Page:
May 28, 2020

Chinas Pandemic Politics the US Strategic Approach

Edward Luttwak wrote the book on regime change, and he sees parallels between China’s pandemic response and the Soviet Union’s late years.

Chinese citizens (to include the elite) online have started describing the Mr. Xi regime as “ridiculous”.

“I saw not an emperor standing there exhibiting his ‘new clothes’, but a clown who stripped off his clothes and insisted on continuing being an emperor.” Ren Zhiqiang, retired Chinese billionaire real-estate tycoon & Communist Party member, who was soon arrested, Wall Street Journal, May 23-24 2020, Edward Luttwak expert on Regime Change

Introduction – United States National Security Strategy (NSS), 2020

Since the United States and the People’s Republic of China (PRC) established diplomatic relations in 1979, United States policy toward the PRC was largely premised on a hope that deepening engagement would spur fundamental economic and political opening in the PRC and lead to its emergence as a constructive and responsible global stakeholder, with a more open society. More than 40 years later, it has become evident that this approach underestimated the will of the Chinese Communist Party (CCP) to constrain the scope of economic and political reform in China. Over the past two decades, reforms have slowed, stalled, or reversed. The PRC’s rapid economic development and increased engagement with the world did not lead to convergence with the citizen-centric, free and open order as the United States had hoped. The CCP has chosen instead to exploit the free and open rules based order and attempt to reshape the international system in its favor. Beijing openly acknowledges that it seeks to transform the international order to align with CCP interests and ideology. The CCP’s expanding use of economic, political, and military power to compel acquiescence from nation states harms vital American interests and undermines the sovereignty and dignity of countries and individuals around the world.


The PRC today poses numerous challenges to United States national interests. 1. Economic Challenges Beijing’s poor record of following through on economic reform commitments and its extensive use of state-driven protectionist policies and practices harm United States companies and workers, distort global markets, violate international norms, and pollute the environment. When the PRC acceded to the World Trade Organization (WTO) in 2001, Beijing agreed to embrace the WTO’s open market-oriented approach and embed these principles in its trading system and institutions. WTO members expected China to continue on its path of economic reform and transform itself into a market-oriented economy and trade regime.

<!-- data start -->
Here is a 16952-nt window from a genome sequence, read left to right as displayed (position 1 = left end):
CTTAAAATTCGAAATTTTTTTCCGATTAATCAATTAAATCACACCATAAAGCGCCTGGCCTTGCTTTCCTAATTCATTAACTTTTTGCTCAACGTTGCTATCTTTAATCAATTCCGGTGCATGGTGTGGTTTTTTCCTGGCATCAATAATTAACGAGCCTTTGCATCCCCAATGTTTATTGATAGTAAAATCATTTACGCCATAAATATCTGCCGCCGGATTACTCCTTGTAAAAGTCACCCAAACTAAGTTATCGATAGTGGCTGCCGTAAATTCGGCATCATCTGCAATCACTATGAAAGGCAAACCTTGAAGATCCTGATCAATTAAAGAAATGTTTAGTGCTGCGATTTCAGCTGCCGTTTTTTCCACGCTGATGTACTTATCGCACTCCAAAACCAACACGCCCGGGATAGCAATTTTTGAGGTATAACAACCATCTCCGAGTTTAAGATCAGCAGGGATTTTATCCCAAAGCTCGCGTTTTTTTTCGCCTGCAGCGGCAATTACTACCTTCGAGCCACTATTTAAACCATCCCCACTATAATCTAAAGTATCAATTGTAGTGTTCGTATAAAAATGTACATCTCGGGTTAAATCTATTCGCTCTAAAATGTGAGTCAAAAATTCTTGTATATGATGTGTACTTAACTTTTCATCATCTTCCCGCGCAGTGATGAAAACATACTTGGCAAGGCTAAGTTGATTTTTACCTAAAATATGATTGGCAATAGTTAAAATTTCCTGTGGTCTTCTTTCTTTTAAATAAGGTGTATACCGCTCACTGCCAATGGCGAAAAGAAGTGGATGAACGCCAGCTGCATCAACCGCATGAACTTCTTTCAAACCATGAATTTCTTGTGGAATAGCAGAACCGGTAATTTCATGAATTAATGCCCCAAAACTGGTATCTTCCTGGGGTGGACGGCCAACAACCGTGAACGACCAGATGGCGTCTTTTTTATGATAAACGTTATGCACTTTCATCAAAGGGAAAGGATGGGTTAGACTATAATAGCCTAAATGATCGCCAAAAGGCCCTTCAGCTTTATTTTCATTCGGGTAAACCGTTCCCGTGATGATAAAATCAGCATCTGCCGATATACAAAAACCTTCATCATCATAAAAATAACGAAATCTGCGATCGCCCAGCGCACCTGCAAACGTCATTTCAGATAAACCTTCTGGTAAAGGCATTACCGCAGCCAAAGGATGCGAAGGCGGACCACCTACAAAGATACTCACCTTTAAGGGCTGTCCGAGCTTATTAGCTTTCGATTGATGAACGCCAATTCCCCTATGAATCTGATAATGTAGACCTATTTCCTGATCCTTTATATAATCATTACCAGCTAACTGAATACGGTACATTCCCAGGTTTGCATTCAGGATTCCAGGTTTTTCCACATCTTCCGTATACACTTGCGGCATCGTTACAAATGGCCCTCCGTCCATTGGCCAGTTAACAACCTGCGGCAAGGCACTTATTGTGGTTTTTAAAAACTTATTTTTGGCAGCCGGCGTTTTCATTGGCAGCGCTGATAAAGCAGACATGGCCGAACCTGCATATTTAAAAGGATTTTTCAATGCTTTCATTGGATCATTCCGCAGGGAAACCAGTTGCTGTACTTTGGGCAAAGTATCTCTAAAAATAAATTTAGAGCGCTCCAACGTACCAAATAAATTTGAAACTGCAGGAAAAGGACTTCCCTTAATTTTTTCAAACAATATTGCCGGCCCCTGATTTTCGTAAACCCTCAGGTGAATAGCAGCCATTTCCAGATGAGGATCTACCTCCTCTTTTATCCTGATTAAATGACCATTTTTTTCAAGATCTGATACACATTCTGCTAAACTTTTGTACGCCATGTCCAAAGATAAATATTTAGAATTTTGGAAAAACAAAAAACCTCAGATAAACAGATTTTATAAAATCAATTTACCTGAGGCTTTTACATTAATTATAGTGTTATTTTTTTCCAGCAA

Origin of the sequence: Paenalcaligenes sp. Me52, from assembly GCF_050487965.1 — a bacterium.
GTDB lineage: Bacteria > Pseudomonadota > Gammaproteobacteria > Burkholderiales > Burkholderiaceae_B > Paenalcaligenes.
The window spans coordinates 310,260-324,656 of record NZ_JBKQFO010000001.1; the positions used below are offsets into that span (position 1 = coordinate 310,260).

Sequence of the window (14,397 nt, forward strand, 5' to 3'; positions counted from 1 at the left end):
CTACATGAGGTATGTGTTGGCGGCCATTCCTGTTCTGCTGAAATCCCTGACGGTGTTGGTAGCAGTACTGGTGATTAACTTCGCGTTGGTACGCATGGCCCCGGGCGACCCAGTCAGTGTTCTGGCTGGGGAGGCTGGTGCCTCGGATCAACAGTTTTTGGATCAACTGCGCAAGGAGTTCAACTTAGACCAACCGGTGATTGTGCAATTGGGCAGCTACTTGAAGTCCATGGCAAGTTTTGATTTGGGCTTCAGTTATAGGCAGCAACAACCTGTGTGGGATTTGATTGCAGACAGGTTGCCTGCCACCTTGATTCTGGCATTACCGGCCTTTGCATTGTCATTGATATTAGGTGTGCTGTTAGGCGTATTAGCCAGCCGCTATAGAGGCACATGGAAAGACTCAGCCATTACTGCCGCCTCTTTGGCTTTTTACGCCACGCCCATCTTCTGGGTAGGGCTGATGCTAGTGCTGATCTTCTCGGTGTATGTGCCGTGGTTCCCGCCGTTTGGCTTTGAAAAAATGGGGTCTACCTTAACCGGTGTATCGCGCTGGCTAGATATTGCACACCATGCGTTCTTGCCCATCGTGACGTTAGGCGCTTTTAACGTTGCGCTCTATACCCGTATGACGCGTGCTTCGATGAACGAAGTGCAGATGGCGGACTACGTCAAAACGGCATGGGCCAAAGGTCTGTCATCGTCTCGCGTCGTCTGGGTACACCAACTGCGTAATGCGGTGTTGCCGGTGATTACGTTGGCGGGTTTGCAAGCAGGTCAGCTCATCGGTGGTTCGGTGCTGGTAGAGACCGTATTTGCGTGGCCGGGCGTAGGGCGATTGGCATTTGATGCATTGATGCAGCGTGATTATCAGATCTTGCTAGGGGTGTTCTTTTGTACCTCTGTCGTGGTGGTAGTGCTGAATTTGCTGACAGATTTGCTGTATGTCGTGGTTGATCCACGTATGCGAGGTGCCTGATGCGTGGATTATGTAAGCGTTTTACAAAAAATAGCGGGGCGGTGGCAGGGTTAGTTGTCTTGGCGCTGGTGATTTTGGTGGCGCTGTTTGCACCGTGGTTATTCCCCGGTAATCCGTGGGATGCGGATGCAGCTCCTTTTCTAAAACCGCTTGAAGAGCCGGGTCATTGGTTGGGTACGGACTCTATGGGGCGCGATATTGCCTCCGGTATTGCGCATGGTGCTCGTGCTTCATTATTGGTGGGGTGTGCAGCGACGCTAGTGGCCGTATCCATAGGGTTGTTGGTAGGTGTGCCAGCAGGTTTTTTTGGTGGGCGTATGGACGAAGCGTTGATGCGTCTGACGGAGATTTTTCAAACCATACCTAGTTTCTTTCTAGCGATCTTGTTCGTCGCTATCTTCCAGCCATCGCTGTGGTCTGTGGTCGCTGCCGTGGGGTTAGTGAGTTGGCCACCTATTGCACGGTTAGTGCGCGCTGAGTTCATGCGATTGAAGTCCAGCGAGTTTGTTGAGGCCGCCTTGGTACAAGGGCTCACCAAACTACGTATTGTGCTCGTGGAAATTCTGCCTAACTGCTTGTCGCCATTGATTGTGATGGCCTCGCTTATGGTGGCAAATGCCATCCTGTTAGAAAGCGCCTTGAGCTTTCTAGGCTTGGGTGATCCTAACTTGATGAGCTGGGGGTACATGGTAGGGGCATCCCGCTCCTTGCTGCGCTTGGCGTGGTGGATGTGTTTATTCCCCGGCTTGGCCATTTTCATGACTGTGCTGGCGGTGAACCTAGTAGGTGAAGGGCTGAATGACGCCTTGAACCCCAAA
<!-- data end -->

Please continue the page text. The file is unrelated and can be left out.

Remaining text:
These hopes were not realized. Beijing did not internalize the norms and practices of competition-based trade and investment, and instead exploited the benefits of WTO membership to become the world’s largest exporter, while systematically protecting its domestic markets. Beijing’s economic policies have led to massive industrial overcapacity that distorts global prices and allows China to expand global market share at the expense of 3 competitors operating without the unfair advantages that Beijing provides to its firms. The PRC retains its non-market economic structure and state-led, mercantilist approach to trade and investment. Political reforms have likewise atrophied and gone into reverse, and distinctions between the government and the party are eroding. General Secretary Xi’s decision to remove presidential term limits, effectively extending his tenure indefinitely, epitomized these trends.

Challenges to Our Values

The CCP promotes globally a value proposition that challenges the bedrock American belief in the unalienable right of every person to life, liberty, and the pursuit of happiness. Under the current generation of leadership, the CCP has accelerated its efforts to portray its governance system as functioning better than those of what it refers to as “developed, western countries.” Beijing is clear that it sees itself as engaged in an ideological competition with the West. In 2013, General Secretary Xi called on the CCP to prepare for a “long-term period of cooperation and conflict” between two competing systems and declared that “capitalism is bound to die out and socialism is bound to win.” 5 The CCP aims to make China a “global leader in terms of comprehensive national power and international influence,” as General Secretary Xi expressed in 2017, by strengthening what it refers to as “the system of socialism with Chinese characteristics.” This system is rooted in Beijing’s interpretation of Marxist-Leninist ideology and combines a nationalistic, single party dictatorship; a state-directed economy; deployment of science and technology in the service of the state; and the subordination of individual rights to serve CCP ends. This runs counter to principles shared by the United States and many likeminded countries of representative government, free enterprise, and the inherent dignity and worth of every individual.